“A mutual is by far the best solution there because, firstly, you can use it to build up reserves in a cost-effective way. But secondly, if you do get it wrong in the long term, the benefit for members is that their money’s there in the pot for them to take lower contributions in future.
“So the members are sharing that risk rather than putting the…benefit onto shareholders at the expense of the customer.”
Picnic has established mutual funds including Our Ark (for community groups such as churches, childcare providers, community housing groups and Aboriginal land councils); Turo Travels (for users of the world’s largest car-sharing marketplace); and most recently Our Guard (for customer-owned banks, credit unions and building societies).
Establishing some mutuals is challenging, he says. “We call it herding cats. The ones where there’s no single proponent, there’s no [trade] association, are really hard to get to the starting line. And they need that initial capital.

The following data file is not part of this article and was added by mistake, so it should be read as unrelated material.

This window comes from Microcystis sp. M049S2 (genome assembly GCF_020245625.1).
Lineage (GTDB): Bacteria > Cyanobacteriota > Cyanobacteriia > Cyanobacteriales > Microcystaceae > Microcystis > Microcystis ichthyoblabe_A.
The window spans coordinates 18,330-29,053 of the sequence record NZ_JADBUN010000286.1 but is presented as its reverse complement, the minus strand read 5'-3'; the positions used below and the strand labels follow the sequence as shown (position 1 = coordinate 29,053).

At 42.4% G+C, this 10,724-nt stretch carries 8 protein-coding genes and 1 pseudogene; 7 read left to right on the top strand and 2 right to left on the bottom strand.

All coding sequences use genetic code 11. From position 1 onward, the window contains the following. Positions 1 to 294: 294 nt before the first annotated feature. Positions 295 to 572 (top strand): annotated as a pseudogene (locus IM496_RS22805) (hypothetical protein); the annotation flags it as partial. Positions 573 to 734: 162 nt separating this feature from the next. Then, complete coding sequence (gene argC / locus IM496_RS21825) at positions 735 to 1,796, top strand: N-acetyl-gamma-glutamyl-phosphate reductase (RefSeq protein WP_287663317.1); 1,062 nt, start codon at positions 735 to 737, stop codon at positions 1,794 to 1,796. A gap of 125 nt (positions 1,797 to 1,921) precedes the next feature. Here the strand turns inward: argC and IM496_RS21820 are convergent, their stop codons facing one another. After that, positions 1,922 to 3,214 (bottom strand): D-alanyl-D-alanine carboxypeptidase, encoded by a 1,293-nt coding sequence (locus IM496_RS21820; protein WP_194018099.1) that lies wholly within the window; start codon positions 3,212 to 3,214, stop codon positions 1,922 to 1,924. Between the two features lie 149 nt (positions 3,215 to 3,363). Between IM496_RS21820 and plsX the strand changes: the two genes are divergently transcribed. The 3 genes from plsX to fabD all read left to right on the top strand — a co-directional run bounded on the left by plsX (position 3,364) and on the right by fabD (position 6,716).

“If you are getting members over the course of not just 12 months but multiple years, you’re not going to have all the capital you need on day one, so that ‘build it and they will come’ model – which is what we’ve done with Our Ark – is very challenging, especially where you’d have significant exposures, and therefore you do need a significant amount of capital just to take on even one problem.”
Initial capital proved a stumbling block for the Australian Amusement, Leisure and Recreation Association, which has been determined to establish a mutual to counter an insurance affordability crisis but was last year denied government funds to get one off the ground.